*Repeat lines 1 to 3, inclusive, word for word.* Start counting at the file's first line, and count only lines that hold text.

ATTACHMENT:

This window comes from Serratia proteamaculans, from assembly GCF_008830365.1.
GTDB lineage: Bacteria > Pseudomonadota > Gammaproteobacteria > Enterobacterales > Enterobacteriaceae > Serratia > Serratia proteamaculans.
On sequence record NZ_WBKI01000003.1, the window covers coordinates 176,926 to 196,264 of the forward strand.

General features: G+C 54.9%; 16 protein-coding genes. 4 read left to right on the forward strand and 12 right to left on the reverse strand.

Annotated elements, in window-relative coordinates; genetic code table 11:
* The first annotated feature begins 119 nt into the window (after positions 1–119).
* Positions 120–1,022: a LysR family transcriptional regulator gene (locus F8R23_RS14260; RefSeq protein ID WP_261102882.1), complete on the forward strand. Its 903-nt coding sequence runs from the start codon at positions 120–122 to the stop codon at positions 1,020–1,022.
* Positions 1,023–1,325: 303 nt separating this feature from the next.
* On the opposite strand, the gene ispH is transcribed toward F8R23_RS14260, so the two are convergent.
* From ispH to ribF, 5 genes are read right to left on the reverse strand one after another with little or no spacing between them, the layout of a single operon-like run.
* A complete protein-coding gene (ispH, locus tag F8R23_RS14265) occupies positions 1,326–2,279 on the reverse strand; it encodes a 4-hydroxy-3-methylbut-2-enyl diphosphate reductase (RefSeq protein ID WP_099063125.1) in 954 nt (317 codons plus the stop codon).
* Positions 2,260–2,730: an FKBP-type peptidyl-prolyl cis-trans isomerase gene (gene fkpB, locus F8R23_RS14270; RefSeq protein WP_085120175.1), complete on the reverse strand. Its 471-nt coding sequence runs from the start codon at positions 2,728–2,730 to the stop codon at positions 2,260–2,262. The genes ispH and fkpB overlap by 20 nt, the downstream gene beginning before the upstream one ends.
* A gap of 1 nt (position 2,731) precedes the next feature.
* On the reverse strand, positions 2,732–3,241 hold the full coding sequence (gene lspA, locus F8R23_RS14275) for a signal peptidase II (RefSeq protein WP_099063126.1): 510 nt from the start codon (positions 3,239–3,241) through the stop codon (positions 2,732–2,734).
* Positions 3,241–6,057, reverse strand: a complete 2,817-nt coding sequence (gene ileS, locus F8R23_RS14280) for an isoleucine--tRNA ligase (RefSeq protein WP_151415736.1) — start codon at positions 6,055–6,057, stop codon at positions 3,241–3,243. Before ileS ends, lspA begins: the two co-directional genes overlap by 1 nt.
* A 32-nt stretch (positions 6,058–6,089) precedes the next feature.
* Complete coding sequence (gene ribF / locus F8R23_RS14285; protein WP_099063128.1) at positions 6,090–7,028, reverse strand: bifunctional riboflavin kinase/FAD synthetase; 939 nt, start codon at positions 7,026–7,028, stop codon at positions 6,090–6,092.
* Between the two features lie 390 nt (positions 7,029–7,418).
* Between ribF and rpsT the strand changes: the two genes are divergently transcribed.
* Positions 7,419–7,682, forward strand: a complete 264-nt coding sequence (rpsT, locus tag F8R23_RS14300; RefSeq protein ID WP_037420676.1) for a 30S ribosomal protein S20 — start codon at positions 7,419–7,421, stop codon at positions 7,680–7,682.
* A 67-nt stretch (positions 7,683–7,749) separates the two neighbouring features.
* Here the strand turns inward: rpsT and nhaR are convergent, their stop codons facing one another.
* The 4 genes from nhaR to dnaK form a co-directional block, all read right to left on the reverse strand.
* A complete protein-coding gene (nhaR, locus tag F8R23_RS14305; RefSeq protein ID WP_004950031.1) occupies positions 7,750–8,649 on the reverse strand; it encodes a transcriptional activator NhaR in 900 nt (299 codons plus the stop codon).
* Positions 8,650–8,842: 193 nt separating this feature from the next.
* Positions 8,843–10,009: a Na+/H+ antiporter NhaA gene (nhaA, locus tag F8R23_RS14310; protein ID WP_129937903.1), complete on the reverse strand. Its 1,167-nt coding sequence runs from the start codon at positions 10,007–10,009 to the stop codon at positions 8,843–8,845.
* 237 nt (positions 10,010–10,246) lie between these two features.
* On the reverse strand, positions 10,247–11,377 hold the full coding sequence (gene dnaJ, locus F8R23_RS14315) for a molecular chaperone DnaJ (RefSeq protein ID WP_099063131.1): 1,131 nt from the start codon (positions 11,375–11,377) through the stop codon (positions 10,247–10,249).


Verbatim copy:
This window comes from Serratia proteamaculans, from assembly GCF_008830365.1.
GTDB lineage: Bacteria > Pseudomonadota > Gammaproteobacteria > Enterobacterales > Enterobacteriaceae > Serratia > Serratia proteamaculans.
On sequence record NZ_WBKI01000003.1, the window covers coordinates 176,926 to 196,264 of the forward strand.